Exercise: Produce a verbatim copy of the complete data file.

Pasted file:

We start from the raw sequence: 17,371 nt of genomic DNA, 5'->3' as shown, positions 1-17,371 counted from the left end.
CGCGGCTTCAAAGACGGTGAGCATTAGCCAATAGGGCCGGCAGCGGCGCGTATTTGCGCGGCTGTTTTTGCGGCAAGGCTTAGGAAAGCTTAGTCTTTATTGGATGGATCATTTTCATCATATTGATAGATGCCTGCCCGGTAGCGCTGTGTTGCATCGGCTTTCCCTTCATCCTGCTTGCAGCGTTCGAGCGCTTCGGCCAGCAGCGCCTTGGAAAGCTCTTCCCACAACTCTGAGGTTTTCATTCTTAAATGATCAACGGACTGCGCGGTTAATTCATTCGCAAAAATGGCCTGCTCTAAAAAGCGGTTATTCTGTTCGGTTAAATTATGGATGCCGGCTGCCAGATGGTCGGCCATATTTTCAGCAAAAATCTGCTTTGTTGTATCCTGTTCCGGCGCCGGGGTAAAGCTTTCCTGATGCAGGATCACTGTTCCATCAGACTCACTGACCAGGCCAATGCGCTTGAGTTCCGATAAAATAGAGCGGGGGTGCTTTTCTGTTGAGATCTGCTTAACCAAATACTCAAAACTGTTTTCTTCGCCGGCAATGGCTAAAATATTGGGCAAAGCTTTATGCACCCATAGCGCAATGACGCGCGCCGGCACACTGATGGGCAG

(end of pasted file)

We start from the raw sequence: 17,371 nt of genomic DNA, 5'->3' as shown, positions 1-17,371 counted from the left end.
CGCGGCTTCAAAGACGGTGAGCATTAGCCAATAGGGCCGGCAGCGGCGCGTATTTGCGCGGCTGTTTTTGCGGCAAGGCTTAGGAAAGCTTAGTCTTTATTGGATGGATCATTTTCATCATATTGATAGATGCCTGCCCGGTAGCGCTGTGTTGCATCGGCTTTCCCTTCATCCTGCTTGCAGCGTTCGAGCGCTTCGGCCAGCAGCGCCTTGGAAAGCTCTTCCCACAACTCTGAGGTTTTCATTCTTAAATGATCAACGGACTGCGCGGTTAATTCATTCGCAAAAATGGCCTGCTCTAAAAAGCGGTTATTCTGTTCGGTTAAATTATGGATGCCGGCTGCCAGATGGTCGGCCATATTTTCAGCAAAAATCTGCTTTGTTGTATCCTGTTCCGGCGCCGGGGTAAAGCTTTCCTGATGCAGGATCACTGTTCCATCAGACTCACTGACCAGGCCAATGCGCTTGAGTTCCGATAAAATAGAGCGGGGGTGCTTTTCTGTTGAGATCTGCTTAACCAAATACTCAAAACTGTTTTCTTCGCCGGCAATGGCTAAAATATTGGGCAAAGCTTTATGCACCCATAGCGCAATGACGCGCGCCGGCACACTGATGGGCAG